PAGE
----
It’s not your fault you’re a psychopath or sociopath, or both. It’s how God made you. Let me help with your dilemma:

Ok to kill:

Mosquitos. Flies at backyard cookouts that lick dog poop, then your potato salad, then your babies. Also, flies on the wall at corporate meetings where the CEO says, “Screw the customers we poisoned — I demand my $500 million bonus!” Corporate security will take care of those flies.

You also can murder: murder hornets before they murder you; gargantuan bathtub spiders that are actually tiny; fish as an important source of omega-3 fatty acids; rats, dingos and alligators that, respectively, eat babies outside Michelin-starred NYC restaurants, in Australia, and at Disney; cockroaches; and, “water bugs,” which are cockroaches with brand consultants and social media influencers. And of course, cicadas, if the eerie alien buzzing is telling you to insurrect the Capitol again.

Not ok to kill:

First of all, me, neighbor!

Also, any humans, even if the Constitution says it’s the price of gun freedom and Southern states love capital punishment. Endangered species starting with lions, tigers and bears, oh my, no. Also no: Cattle you stop to moo at and they moo back as if in recognition, and then you launch a hit podcast together, Moo Talk.

(Sorry libs: It’s wrong to fantasize about the Trump sons slowly roasting on a spit, even if it would be delicious karma. Metaphorical roasting is fine.)

No offense, but respectfully might I suggest a professional therapist?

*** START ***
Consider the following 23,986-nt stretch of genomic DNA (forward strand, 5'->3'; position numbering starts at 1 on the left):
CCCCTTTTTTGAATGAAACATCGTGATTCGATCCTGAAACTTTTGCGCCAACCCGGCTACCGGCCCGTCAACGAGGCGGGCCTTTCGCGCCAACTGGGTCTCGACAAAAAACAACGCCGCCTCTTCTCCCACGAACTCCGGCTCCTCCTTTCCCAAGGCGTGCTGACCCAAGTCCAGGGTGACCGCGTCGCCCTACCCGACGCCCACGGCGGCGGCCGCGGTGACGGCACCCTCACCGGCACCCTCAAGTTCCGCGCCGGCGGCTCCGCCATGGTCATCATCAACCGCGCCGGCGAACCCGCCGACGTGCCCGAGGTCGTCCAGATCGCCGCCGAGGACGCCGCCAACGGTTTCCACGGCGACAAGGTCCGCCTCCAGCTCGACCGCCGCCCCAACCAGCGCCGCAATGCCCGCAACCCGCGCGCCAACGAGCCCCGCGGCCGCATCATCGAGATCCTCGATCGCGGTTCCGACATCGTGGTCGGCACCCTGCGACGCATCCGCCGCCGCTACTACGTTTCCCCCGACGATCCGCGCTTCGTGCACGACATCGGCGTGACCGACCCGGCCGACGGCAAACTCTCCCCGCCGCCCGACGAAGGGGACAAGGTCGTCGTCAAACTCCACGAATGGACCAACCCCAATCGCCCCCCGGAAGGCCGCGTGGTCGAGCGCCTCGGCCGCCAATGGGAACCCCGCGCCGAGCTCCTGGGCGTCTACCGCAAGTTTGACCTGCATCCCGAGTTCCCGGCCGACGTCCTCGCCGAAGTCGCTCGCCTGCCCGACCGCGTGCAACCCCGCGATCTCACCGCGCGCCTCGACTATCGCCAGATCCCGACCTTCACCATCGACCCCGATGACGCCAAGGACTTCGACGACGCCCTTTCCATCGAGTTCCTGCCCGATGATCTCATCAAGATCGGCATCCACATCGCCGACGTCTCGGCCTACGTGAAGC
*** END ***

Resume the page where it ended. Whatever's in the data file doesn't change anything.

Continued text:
***

Dear Cicada Jeff:

Since we can’t get to Whole Foods for costly foods because insensitive employers are forcing us back into the office, making healthy work-life balance impossible again, how should I prepare cicadas for my family to overcome the natural gag reflex from eating bugs? — Kids These Days Are Such Picky Eaters

Dear Amazing Parent:

The trick is to take the denial out of delicious.

A popular cookbook, “Cicada-licious: Cooking and Enjoying Periodical Cicadas,” features family delights such as cicada dumplings appetizers, “El Chirper Tacos,” and cicada cookies called “Chocolate-Chip Trillers.”

A bug professor says cicadas “have a buttery texture, a delicious, nutty flavor, probably from the tannins, from the roots of the trees on which they fed.”

Cicadas pair well with Merlot, he said. That’s a perfect teaching moment if your kids want to become sommeliers and shame tech billionaires at Michelin-starred restaurants who wouldn’t know a ’47 Cheval Blanc from a ’21 Cicada Sauvignon.

But it wouldn’t hurt to take the family to a professional therapist.

***

Dear Cicada Jeff:

My dog is obsessed with eating cicadas. He fills up with bugs, then he vomits bugs all over the house. What should I do? — Beta To My Alpha Dog

Dear Poor Dear:

Why are you writing to an advice columnist hoping your question will be picked out of thousands for a response in time to deal with your problem?

You need to see a professional therapist.

Jeffrey Denny is a Washington writer.

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Jeffrey Denny

Jeffrey Denny

A Pullet Surprise-winning writer who always appreciates free chicken.